April 13, 2018

TNG skants - Men's vs. Women's

Since posting my TNG skant analysis and my examination of a screen-used women’s TNG skant, a fellow known as “Stasiuwong” was kind enough to share some photos of his screen-used men’s TNG skant, so I thought it would be interesting to take a quick look at how it correlates to the women’s version, in terms of construction. 

For the sake of brevity, I’ll rehashing all the aspects that appear to be the same as the women’s skant I examined, and instead simply mention all the details I noticed that are different.

We’ll start with the outer dimensions, then move on to the interior construction, generally making our way from top to bottom. 


I was surprised to see that this men’s skant was only a mere inch longer than the women’s version!
Men's TNG skant
"Stasiuwong" photo of original, screen-used men's TNG skant

I find this curious, since in the show, the women’s version appeared to be quite short – approximately knuckle-length – whereas the men’s version extended down to the mid-thigh or so.

TNG, 1x1 "Encounter at Farpoint"
TNG, 1x9 "The Battle"
TNG, 1x1
"Encounter at Farpoint"
TNG, 1x6
"Where No One Has Gone Before"

One might assume that only shorter men were cast with this particular uniform in mind, but while there were a couple shorter men see in the skants throughout season 1, there were also a couple taller fellows!
TNG, 1x1 "Encounter at Farpoint"

Also, whereas the women’s version had 2” sleeves (measured from the lower, outer corner of the yoke to the sleeve hem, and from the lower armscye/”underarm” seam to the sleeve hem), the men’s sleeves were a bit longer – approximately 4”.

Men's TNG skant
"Stasiuwong" photo of original, screen-used men's TNG skant


Note that the production tag on the yoke is labeled with “39,” which is presumably to indicate the wearer’s size.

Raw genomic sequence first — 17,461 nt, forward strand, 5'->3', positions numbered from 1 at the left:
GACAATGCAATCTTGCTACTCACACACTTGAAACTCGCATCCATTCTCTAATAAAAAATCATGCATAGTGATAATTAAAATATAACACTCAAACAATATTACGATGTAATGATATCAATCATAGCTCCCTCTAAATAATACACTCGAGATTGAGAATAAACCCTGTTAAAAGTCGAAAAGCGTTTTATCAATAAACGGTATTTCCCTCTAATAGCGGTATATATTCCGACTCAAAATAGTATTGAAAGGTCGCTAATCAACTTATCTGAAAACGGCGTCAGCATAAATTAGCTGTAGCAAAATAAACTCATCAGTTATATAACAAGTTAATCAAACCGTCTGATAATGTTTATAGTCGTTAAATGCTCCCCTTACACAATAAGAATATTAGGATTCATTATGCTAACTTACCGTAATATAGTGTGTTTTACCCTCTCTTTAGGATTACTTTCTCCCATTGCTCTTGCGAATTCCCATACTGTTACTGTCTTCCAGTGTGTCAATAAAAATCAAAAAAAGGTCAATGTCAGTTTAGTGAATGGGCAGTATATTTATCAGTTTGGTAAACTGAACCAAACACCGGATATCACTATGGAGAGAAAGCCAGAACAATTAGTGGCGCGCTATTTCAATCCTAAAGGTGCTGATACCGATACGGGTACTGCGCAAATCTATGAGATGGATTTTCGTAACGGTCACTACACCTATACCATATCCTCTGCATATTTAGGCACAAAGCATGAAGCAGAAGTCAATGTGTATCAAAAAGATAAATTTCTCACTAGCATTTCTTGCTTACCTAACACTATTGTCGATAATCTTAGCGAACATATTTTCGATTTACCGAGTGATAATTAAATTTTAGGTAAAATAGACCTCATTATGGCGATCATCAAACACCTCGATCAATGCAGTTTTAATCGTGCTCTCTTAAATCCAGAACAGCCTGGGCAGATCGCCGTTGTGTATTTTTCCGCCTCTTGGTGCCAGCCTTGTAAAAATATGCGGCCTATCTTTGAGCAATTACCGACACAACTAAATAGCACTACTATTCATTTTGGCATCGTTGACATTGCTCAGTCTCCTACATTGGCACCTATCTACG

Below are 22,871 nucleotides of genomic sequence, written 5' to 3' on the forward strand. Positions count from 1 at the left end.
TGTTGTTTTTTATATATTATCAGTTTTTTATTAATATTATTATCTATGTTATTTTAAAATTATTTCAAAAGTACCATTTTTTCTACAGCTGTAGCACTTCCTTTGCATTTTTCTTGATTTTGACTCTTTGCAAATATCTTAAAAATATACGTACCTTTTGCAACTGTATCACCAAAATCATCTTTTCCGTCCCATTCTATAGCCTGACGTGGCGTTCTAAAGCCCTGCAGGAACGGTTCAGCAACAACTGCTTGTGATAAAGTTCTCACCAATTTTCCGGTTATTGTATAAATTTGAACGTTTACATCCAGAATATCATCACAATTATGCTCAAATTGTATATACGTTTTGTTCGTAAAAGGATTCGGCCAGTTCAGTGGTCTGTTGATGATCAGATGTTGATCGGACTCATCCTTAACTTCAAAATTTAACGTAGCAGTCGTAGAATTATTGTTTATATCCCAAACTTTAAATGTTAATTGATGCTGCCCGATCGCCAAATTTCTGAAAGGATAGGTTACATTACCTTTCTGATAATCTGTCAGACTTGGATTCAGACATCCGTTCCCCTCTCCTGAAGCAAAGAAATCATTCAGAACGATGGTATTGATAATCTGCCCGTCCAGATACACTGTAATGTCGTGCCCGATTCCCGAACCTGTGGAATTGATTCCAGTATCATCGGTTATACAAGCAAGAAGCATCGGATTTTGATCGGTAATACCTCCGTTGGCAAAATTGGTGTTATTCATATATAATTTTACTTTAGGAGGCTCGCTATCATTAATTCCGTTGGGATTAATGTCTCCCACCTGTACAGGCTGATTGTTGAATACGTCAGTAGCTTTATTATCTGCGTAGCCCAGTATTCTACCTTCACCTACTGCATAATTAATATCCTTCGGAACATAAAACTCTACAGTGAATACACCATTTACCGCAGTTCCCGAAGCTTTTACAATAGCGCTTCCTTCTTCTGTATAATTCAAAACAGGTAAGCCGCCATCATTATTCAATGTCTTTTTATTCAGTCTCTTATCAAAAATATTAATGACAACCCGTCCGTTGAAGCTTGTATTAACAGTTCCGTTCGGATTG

However, also note the tag underneath the arm labeled “40.”

Men's TNG skant
"Stasiuwong" photo of original, screen-used men's TNG skant

After having made several of these, I’ve determined that the ideal wearing ease for a TNG skant seems to be about 1”, so my best guess is that the upper tag indicates a “size 39” and the “40” indicates the garment’s finished chest measurement (which would include 1” of wearing ease). 


Another minor difference is that both the front and back vents on the men’s skant were a bit shorter than those on its female counterpart.

Men's TNG skant
Front vent
("Stasiuwong" photo of original,
screen-used men's TNG skant)
Men's TNG skant
Back vent
("Stasiuwong" photo of original,
screen-used men's TNG skant)


In addition to the dimensional differences, there were also some minor differences in the skant’s interior construction. 

Unlike on the women’s skant I examined, the lower side of the upper/horizontal zipper did not appear to be stitched down onto the lower seam allowance, where it extended past the center front. Both sides were simply left hanging free.

Men's TNG skant
"Stasiuwong" photo of original, screen-used men's TNG skant


Also, on the women’s version, the horizontal zipper only extended past the armscye seam by about 3 ¼”, but on this particular men’s skant, it appeared to be longer – much longer!

Men's TNG skant
"Stasiuwong" photo of original, screen-used men's TNG skant


Interestingly, on this skant, both the front and back “waist anchors” appeared to be hand-tacked to the side front and side back seam allowances, in addition to their outer edges being secured to the side seam allowances.